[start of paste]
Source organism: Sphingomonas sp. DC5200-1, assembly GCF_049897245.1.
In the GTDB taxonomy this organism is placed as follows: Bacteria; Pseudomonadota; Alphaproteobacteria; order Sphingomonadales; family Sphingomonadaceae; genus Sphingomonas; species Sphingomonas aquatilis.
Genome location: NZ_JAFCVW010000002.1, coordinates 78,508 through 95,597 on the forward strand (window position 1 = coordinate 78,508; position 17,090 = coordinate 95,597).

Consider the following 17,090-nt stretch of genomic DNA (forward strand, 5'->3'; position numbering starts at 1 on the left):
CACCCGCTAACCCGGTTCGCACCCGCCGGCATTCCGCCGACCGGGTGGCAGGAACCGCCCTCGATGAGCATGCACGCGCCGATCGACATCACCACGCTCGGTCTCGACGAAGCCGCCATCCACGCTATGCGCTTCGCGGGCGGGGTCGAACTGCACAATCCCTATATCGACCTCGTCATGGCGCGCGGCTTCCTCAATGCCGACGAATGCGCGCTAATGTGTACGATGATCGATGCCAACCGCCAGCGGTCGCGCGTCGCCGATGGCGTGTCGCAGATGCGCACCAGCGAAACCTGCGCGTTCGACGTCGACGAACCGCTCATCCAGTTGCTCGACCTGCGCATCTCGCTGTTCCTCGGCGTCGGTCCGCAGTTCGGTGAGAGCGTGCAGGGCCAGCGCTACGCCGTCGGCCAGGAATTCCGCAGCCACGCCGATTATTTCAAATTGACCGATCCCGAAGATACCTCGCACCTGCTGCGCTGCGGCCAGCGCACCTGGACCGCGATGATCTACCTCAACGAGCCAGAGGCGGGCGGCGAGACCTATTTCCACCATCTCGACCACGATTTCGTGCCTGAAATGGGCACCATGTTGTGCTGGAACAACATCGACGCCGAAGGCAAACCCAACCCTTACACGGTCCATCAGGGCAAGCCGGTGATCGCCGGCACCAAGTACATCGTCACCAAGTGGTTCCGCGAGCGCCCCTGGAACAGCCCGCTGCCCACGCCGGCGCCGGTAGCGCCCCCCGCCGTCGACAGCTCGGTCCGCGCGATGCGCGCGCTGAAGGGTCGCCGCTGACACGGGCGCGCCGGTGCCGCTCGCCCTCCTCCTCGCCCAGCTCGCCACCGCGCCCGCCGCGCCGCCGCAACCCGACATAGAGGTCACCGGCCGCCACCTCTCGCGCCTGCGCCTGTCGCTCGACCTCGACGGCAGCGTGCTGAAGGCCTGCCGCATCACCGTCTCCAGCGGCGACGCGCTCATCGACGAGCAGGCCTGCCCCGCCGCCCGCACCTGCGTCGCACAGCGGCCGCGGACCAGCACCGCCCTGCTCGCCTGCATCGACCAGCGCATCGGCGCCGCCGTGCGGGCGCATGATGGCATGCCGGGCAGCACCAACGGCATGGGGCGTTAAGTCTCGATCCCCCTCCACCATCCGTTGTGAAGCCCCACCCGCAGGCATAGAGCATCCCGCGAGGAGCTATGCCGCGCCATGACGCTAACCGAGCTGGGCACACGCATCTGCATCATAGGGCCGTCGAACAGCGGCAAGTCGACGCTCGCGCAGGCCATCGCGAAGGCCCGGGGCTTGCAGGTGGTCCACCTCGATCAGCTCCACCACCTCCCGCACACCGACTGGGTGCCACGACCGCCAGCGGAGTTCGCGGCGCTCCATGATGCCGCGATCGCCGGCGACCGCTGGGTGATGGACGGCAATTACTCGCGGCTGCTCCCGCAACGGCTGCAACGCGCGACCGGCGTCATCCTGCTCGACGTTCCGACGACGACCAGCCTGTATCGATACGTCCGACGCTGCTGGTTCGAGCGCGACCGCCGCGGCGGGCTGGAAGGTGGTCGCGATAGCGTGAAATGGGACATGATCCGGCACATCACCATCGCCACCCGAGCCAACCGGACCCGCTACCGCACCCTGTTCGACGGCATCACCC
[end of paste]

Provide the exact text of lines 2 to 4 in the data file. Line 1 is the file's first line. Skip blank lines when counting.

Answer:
In the GTDB taxonomy this organism is placed as follows: Bacteria; Pseudomonadota; Alphaproteobacteria; order Sphingomonadales; family Sphingomonadaceae; genus Sphingomonas; species Sphingomonas aquatilis.
Genome location: NZ_JAFCVW010000002.1, coordinates 78,508 through 95,597 on the forward strand (window position 1 = coordinate 78,508; position 17,090 = coordinate 95,597).

Consider the following 17,090-nt stretch of genomic DNA (forward strand, 5'->3'; position numbering starts at 1 on the left):